In my mind it could be something run on a local lan, or at the organization or neighborhood ISP level. In those cases there is still a question of how trustworthy those sources are. But there is also a reduction in the ability to compromise many connections. An attacker targeting a specific computer or person or organization still has an avenue, but there is much less room for compromising the entire scheme as a whole (of which there is plenty of room currently).

The solution as presented doesn't solve ALL of our problems, but solutions rarely do, and it's not reasonable to expect them to. But it does solve SOME, and doesn't present any new ones (although I expect to eat my words as I type that). Progress is progress, even if it doesn't get us the full mile.

As for trusting those writing this particular software, we don't really have to trust them, we simply have to trust the code.


At least this system gives you the option of security. At worst, it's just as good as the current DNS system.


No, it gives you the option of a different server that the NSA has also compromised.

There's is no way to square the circle here - Zooko's triangle [1] guarantees that you can't have a decentralized system with memorable secure names. See Dan Kaminsky's analysis of Aaron's system (which was implemented by NameCoin. [2]

1: https://en.wikipedia.org/wiki/Zooko%27s_triangle 2: http://dankaminsky.com/2011/01/13/spelunk-tri/


I just read that rebuttal link, and it predates Namecoin and it looks like things have changed quite a lot since the original proposal - including a 250 day expiration date and more importantly, Bitcoin-style block mining to do tiebreaking on registration races to decide what the truth is. Have there been any successful attacks of the type outlined in the rebuttal made on Bitcoin or Namecoin?


If you have a full desktop PC, you can run a full namecoin client and get a DNS that it's non-trivial for the NSA to compromise.


Zooko's triangle doesn't guarantee anything. It was proven to be false. Read your own link.


> Correct me if I'm wrong, but this looks as if it's just a system to present blockchain data to normal clients using a pseudo-tld DNS proxy.

That's about right, I think.

> That's just it, why would I ever trust a remote resolver?

You trust yourself right? The docs emphasize in multiple locations that you should be the one who is running the resolver. And if you don't know how, you can use a friend's while you're learning or others are making it easy for you to have your own.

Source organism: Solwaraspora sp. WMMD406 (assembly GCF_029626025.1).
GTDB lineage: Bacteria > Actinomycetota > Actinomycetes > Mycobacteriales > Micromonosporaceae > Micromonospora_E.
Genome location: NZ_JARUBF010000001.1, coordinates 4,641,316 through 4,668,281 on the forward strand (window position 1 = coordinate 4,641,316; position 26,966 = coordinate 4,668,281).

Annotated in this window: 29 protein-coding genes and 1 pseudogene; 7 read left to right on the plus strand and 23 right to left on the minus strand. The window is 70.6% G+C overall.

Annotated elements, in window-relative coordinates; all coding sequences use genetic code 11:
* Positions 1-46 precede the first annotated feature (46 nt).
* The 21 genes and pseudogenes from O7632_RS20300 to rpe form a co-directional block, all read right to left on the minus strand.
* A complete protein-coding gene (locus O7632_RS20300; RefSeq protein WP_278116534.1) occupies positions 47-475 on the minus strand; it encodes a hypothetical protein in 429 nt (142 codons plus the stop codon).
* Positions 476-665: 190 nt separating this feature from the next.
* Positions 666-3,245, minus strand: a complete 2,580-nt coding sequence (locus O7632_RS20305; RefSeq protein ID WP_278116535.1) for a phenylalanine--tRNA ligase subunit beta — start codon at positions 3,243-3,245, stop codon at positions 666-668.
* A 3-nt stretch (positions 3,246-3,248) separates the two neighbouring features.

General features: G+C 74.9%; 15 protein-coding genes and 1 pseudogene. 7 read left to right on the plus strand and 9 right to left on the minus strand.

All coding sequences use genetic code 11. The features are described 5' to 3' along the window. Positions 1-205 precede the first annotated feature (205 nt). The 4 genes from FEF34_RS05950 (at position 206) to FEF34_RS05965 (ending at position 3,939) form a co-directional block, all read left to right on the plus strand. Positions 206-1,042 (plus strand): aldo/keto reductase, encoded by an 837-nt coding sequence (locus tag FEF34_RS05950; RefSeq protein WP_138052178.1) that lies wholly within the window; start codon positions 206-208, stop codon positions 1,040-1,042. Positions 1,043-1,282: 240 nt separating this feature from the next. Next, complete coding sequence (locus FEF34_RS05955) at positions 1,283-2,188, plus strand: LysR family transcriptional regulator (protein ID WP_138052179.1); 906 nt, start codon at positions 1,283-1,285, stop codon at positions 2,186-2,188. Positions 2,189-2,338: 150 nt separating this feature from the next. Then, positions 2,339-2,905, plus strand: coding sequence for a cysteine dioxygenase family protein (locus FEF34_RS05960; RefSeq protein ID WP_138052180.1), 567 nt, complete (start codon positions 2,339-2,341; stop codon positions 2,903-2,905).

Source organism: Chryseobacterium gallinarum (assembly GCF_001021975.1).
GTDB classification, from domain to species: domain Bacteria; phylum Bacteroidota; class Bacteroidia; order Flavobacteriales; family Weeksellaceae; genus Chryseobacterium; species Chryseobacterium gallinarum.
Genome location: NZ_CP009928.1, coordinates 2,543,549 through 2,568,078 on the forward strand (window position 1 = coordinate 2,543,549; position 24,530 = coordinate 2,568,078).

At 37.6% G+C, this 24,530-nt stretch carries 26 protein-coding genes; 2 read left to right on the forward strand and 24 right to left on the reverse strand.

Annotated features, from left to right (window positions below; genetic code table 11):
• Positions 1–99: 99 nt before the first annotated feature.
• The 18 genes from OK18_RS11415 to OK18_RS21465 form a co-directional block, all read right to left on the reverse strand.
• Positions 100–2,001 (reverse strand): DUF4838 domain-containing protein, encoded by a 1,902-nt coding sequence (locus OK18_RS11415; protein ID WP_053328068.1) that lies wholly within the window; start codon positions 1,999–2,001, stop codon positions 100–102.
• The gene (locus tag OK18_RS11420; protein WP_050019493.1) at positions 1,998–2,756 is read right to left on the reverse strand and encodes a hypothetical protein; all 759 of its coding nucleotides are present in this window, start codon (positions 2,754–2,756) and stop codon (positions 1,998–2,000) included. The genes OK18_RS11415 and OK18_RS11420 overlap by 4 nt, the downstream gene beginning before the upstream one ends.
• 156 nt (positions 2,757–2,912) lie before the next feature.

> the "encrypted" one has no listed public key to verify that again there's no MITM.

It does, click on the IP and the public key is listed there in a gist, along with the command to use it with dnscrypt-proxy.

> They promise resolution will be signed by the server some day, but it's not a feature enabled right now.

It's not like it's difficult to implement this. I could do it in a couple of hours, but I came to a stopping point with the code and began focusing on community building for a bit. Don't worry, it's coming real soon, and you're welcome to implement it yourself and submit a pull request if you can't wait. :)

The point is that this approach works.


> It does, click on the IP and the public key is listed there in a gist, along with the command to use it with dnscrypt-proxy.

You're right, github must have hiccuped before. When I looked at that before it was a blank document. I assumed it was a placeholder because the client didn't support any sort of request signing yet.

(Sorry for editing my post out from under you, it wasn't intentional)


Does anyone who's got some background with DNSSEC (https://en.wikipedia.org/wiki/Dnssec) feel like comparing DNSChain to the basic idea of embedding certificates or signatures in authenticated DNS records? We've had a lot of different proposals for the latter over the years and my impression is their lack of adoption hasn't been because DNSSEC is fundamentally broken (though it is flawed in several ways). AFAICT it breaks down like this:

Against DNSSEC + certificate records: